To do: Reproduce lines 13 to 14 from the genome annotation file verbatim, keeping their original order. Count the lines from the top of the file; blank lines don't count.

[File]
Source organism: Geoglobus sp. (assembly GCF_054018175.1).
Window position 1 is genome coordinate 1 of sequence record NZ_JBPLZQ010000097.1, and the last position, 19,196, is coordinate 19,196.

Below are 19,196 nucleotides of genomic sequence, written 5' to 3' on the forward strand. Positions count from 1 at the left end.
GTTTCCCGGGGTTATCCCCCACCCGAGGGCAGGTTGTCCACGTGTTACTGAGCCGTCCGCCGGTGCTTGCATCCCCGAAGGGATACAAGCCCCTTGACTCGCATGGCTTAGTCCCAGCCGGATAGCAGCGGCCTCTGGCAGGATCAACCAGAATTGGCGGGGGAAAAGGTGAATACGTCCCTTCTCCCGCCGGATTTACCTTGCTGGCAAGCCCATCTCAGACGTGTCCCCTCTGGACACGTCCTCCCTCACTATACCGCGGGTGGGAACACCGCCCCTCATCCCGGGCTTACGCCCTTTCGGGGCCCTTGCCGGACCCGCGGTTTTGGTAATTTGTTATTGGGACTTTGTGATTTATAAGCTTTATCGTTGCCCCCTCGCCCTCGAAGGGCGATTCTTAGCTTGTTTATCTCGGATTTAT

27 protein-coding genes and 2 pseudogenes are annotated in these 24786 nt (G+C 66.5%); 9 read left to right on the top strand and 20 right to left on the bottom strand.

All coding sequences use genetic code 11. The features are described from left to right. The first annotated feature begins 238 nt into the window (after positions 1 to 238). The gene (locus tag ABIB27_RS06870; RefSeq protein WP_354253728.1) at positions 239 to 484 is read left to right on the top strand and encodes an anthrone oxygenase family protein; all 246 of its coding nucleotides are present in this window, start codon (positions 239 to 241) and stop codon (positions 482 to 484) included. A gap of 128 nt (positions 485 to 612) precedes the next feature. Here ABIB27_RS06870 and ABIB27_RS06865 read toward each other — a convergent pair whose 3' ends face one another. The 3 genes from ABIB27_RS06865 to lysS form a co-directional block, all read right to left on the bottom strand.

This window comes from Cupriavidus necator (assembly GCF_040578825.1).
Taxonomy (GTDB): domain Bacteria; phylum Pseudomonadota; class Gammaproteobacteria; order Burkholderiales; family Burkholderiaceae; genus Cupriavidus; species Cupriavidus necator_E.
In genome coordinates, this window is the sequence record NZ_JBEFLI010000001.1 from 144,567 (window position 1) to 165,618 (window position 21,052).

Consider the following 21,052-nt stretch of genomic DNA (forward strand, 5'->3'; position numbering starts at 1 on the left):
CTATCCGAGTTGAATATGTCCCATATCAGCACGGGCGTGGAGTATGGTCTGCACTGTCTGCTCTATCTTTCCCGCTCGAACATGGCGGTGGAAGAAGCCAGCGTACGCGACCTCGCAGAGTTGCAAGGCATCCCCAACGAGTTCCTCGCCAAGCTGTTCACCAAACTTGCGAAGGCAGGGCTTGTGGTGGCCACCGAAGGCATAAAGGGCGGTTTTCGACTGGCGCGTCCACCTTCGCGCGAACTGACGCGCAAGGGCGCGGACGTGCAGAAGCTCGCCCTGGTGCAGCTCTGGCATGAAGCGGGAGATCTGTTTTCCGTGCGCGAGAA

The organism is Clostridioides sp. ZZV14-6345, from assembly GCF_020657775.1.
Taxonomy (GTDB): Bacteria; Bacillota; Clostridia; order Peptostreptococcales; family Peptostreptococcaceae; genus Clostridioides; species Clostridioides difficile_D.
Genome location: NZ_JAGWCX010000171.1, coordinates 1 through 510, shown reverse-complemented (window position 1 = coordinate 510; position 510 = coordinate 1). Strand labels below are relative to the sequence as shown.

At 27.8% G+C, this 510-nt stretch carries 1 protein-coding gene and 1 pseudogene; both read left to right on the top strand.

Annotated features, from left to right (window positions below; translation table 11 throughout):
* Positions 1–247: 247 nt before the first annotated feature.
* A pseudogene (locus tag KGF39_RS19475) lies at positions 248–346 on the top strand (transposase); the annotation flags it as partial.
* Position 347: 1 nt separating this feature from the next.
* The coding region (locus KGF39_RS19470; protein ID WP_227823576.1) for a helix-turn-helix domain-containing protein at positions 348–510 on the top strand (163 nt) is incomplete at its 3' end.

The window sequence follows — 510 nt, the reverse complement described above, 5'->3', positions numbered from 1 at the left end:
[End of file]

Taxonomy (GTDB): Bacteria; Bacillota; Clostridia; order Peptostreptococcales; family Peptostreptococcaceae; genus Clostridioides; species Clostridioides difficile_D.
Genome location: NZ_JAGWCX010000171.1, coordinates 1 through 510, shown reverse-complemented (window position 1 = coordinate 510; position 510 = coordinate 1). Strand labels below are relative to the sequence as shown.